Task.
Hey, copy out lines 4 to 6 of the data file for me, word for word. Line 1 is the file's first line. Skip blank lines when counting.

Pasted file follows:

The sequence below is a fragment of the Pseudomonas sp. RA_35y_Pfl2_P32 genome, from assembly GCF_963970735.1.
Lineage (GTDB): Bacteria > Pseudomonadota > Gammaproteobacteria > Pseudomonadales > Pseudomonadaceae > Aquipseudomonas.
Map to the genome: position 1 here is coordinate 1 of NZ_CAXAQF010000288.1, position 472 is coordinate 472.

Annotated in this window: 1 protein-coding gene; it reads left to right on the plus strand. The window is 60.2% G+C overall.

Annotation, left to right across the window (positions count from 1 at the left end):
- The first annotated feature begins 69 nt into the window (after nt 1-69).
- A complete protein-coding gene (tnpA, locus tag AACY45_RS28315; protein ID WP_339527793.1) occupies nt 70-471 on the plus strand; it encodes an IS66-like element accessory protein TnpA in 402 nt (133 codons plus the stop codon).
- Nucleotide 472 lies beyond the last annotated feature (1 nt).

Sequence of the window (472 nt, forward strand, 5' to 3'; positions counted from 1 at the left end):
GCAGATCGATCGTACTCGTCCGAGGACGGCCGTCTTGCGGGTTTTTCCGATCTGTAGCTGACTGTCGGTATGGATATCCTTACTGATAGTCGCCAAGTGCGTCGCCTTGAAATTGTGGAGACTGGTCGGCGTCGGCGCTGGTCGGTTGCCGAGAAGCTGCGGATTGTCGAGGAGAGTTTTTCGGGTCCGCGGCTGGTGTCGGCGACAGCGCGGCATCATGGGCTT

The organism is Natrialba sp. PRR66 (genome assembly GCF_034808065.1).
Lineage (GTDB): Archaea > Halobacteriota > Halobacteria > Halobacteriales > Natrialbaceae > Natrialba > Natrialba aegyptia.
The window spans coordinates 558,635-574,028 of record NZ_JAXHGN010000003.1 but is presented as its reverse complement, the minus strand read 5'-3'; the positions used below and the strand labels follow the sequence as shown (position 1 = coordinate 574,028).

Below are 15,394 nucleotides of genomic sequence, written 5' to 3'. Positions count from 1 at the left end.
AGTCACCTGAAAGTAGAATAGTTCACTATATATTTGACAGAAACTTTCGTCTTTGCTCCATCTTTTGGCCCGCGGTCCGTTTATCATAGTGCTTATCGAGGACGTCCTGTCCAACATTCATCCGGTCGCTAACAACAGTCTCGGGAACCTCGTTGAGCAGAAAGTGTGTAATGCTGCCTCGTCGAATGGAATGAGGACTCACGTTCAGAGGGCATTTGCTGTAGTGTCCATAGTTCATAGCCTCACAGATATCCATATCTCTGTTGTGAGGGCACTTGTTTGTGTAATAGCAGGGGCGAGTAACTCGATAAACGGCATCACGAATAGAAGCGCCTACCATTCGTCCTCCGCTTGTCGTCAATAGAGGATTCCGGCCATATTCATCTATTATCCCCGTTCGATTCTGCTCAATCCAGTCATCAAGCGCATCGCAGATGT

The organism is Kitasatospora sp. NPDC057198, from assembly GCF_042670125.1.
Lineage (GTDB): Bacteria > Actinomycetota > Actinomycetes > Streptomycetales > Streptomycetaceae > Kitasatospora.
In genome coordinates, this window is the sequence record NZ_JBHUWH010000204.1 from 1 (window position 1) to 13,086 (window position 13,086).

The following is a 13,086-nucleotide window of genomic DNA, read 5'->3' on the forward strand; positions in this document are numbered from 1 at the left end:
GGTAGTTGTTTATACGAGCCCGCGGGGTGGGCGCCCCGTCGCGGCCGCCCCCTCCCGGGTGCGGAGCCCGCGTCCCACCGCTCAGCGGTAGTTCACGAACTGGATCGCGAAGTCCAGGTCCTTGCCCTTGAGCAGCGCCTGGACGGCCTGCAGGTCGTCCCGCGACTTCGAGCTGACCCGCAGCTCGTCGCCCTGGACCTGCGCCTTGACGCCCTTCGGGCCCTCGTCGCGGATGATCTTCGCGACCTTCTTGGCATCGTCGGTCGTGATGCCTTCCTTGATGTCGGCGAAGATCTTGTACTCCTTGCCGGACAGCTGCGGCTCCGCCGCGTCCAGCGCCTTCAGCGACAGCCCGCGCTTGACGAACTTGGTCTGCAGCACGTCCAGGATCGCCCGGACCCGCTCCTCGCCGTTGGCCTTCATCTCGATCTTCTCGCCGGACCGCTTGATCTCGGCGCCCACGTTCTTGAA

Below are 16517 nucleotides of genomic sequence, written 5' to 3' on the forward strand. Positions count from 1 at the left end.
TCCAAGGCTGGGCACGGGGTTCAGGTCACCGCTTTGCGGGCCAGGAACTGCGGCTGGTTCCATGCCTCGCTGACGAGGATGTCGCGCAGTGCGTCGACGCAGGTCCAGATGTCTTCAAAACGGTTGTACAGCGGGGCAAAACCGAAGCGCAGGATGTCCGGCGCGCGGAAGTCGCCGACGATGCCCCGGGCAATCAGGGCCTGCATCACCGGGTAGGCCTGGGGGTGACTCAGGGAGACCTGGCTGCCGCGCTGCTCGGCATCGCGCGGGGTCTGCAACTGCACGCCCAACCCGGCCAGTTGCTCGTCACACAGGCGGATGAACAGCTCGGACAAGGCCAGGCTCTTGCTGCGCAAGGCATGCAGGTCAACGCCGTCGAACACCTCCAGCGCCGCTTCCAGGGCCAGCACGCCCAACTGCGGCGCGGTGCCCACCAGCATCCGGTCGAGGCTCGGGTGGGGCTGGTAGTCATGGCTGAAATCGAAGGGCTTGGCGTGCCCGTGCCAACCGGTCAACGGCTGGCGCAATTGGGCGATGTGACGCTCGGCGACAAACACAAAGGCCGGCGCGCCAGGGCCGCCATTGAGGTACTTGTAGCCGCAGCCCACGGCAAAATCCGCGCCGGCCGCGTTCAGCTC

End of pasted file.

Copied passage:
Annotated in this window: 1 protein-coding gene; it reads left to right on the plus strand. The window is 60.2% G+C overall.

Annotation, left to right across the window (positions count from 1 at the left end):
- The first annotated feature begins 69 nt into the window (after nt 1-69).